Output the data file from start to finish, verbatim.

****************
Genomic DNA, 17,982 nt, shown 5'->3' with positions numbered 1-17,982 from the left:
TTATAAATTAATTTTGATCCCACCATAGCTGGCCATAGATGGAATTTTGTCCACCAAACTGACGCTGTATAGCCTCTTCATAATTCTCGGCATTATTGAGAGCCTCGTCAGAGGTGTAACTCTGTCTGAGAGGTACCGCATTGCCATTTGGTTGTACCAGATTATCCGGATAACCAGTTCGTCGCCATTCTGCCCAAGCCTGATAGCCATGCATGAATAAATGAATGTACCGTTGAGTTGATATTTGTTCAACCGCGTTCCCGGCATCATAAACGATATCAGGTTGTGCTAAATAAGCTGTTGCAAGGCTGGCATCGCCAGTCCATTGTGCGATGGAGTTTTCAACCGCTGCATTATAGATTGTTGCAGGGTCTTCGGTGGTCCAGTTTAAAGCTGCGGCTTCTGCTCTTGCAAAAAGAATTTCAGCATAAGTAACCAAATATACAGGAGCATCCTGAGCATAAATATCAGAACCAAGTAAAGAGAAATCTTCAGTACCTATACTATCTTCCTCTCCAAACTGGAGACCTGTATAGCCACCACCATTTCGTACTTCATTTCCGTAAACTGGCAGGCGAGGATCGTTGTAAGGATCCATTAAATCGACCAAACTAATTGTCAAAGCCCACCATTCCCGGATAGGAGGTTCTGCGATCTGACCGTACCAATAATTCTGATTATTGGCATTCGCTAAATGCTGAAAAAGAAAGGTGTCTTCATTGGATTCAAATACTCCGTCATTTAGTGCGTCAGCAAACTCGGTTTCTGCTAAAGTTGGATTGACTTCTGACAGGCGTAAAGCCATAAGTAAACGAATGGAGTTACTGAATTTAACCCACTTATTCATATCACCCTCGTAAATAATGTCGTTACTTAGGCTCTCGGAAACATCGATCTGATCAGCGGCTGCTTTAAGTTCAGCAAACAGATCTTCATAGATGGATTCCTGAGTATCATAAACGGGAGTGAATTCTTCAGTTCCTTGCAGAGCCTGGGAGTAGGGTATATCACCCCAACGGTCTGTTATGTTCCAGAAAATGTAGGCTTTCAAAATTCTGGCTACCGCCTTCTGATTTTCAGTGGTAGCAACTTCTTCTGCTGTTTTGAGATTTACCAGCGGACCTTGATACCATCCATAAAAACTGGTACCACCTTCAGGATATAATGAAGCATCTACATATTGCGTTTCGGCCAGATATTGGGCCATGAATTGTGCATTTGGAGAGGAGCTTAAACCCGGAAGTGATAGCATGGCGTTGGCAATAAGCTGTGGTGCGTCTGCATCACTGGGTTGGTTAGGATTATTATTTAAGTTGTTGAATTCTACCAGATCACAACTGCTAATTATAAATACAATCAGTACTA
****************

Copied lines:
Genomic DNA, 17,982 nt, shown 5'->3' with positions numbered 1-17,982 from the left:
TTATAAATTAATTTTGATCCCACCATAGCTGGCCATAGATGGAATTTTGTCCACCAAACTGACGCTGTATAGCCTCTTCATAATTCTCGGCATTATTGAGAGCCTCGTCAGAGGTGTAACTCTGTCTGAGAGGTACCGCATTGCCATTTGGTTGTACCAGATTATCCGGATAACCAGTTCGTCGCCATTCTGCCCAAGCCTGATAGCCATGCATGAATAAATGAATGTACCGTTGAGTTGATATTTGTTCAACCGCGTTCCCGGCATCATAAACGATATCAGGTTGTGCTAAATAAGCTGTTGCAAGGCTGGCATCGCCAGTCCATTGTGCGATGGAGTTTTCAACCGCTGCATTATAGATTGTTGCAGGGTCTTCGGTGGTCCAGTTTAAAGCTGCGGCTTCTGCTCTTGCAAAAAGAATTTCAGCATAAGTAACCAAATATACAGGAGCATCCTGAGCATAAATATCAGAACCAAGTAAAGAGAAATCTTCAGTACCTATACTATCTTCCTCTCCAAACTGGAGACCTGTATAGCCACCACCATTTCGTACTTCATTTCCGTAAACTGGCAGGCGAGGATCGTTGTAAGGATCCATTAAATCGACCAAACTAATTGTCAAAGCCCACCATTCCCGGATAGGAGGTTCTGCGATCTGACCGTACCAATAATTCTGATTATTGGCATTCGCTAAATGCTGAAAAAGAAAGGTGTCTTCATTGGATTCAAATACTCCGTCATTTAGTGCGTCAGCAAACTCGGTTTCTGCTAAAGTTGGATTGACTTCTGACAGGCGTAAAGCCATAAGTAAACGAATGGAGTTACTGAATTTAACCCACTTATTCATATCACCCTCGTAAATAATGTCGTTACTTAGGCTCTCGGAAACATCGATCTGATCAGCGGCTGCTTTAAGTTCAGCAAACAGATCTTCATAGATGGATTCCTGAGTATCATAAACGGGAGTGAATTCTTCAGTTCCTTGCAGAGCCTGGGAGTAGGGTATATCACCCCAACGGTCTGTTATGTTCCAGAAAATGTAGGCTTTCAAAATTCTGGCTACCGCCTTCTGATTTTCAGTGGTAGCAACTTCTTCTGCTGTTTTGAGATTTACCAGCGGACCTTGATACCATCCATAAAAACTGGTACCACCTTCAGGATATAATGAAGCATCTACATATTGCGTTTCGGCCAGATATTGGGCCATGAATTGTGCATTTGGAGAGGAGCTTAAACCCGGAAGTGATAGCATGGCGTTGGCAATAAGCTGTGGTGCGTCTGCATCACTGGGTTGGTTAGGATTATTATTTAAGTTGTTGAATTCTACCAGATCACAACTGCTAATTATAAATACAATCAGTACTA